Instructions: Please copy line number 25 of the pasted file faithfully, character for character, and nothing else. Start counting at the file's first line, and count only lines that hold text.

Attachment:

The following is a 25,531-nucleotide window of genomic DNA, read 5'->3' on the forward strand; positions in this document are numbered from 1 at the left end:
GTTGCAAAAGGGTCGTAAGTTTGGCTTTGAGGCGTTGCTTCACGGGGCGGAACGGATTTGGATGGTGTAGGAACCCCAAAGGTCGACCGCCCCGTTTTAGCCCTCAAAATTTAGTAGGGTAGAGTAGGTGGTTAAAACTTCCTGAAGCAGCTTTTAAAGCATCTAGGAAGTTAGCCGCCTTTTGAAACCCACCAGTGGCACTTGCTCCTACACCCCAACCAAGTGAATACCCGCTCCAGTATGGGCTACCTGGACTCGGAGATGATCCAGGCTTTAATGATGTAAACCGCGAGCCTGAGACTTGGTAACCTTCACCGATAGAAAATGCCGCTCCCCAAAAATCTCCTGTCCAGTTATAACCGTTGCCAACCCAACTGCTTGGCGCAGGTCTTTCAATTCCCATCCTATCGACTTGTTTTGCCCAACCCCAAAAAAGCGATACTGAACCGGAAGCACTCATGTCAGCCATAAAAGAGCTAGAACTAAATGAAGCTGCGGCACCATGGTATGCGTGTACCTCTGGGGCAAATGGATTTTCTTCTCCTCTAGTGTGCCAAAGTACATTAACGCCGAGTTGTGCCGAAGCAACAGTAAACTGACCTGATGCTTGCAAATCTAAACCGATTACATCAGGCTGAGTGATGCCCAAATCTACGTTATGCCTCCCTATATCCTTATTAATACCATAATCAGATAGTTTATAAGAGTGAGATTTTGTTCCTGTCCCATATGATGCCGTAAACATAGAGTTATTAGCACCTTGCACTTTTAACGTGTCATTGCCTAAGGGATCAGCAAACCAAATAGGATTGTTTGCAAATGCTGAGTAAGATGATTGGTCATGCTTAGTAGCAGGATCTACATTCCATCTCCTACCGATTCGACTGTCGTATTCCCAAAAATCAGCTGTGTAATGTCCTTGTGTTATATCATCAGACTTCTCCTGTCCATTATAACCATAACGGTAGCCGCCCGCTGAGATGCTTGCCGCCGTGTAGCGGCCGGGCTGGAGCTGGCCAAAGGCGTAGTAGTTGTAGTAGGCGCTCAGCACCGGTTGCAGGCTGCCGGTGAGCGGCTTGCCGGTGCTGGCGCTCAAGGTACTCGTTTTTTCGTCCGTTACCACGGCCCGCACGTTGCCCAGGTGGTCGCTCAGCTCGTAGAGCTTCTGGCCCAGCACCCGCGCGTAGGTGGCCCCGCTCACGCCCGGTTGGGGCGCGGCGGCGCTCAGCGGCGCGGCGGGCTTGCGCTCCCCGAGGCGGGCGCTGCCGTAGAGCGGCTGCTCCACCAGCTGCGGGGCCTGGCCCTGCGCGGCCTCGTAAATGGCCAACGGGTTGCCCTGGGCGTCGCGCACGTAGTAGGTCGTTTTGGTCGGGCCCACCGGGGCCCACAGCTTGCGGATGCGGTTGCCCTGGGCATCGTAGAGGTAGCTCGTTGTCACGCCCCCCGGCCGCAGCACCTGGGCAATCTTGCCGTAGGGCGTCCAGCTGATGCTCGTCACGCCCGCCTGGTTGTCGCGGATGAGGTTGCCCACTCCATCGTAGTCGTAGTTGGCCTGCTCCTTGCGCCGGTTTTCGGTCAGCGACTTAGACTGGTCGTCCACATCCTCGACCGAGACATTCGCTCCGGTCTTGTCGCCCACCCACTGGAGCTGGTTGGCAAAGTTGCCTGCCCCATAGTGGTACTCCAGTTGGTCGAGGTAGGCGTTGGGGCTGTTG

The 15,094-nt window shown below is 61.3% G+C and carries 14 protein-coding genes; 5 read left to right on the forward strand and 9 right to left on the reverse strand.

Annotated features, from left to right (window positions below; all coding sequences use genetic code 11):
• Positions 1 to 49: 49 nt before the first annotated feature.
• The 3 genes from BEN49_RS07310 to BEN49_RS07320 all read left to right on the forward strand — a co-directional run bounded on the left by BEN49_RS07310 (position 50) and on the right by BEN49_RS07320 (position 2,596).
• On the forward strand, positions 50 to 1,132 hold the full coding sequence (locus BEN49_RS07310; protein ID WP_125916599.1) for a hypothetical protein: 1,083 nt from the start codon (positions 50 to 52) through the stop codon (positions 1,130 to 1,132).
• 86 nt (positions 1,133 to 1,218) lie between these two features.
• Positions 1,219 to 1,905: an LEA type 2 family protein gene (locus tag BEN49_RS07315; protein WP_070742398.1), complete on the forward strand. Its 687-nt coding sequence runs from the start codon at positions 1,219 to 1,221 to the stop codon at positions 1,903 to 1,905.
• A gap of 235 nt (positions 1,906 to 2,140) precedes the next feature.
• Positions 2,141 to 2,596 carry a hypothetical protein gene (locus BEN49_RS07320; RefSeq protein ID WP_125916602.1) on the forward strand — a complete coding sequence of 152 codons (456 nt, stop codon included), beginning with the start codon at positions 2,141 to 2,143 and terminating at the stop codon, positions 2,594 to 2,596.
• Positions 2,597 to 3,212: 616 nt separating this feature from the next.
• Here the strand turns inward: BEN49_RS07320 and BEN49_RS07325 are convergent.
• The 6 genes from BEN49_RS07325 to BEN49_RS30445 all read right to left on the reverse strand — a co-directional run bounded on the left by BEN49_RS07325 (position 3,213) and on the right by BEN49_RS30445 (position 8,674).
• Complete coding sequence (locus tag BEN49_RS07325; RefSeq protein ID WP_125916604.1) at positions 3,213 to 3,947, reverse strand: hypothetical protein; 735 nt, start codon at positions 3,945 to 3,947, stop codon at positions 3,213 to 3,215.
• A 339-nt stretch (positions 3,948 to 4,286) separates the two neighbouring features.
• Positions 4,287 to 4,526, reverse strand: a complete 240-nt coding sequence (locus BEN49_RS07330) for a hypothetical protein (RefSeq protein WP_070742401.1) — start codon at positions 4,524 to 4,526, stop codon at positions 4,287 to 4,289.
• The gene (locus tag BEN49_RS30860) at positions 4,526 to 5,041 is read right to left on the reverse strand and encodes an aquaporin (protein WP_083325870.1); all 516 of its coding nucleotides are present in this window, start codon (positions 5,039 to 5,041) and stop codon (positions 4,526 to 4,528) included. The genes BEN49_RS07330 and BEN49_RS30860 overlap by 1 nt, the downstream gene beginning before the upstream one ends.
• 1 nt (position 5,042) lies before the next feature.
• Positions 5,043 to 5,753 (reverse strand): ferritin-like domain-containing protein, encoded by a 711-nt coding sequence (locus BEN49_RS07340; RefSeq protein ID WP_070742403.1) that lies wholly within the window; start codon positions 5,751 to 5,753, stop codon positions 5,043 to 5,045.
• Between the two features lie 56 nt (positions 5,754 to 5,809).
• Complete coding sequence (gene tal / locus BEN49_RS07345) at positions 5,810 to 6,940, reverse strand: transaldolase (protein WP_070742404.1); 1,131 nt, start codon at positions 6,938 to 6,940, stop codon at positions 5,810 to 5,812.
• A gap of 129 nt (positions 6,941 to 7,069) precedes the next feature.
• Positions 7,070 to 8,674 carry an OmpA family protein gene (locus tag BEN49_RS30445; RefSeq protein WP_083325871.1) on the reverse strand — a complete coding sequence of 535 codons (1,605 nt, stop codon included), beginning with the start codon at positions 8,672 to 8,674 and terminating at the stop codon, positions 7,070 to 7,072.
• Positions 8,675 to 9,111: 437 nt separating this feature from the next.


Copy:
• Positions 8,675 to 9,111: 437 nt separating this feature from the next.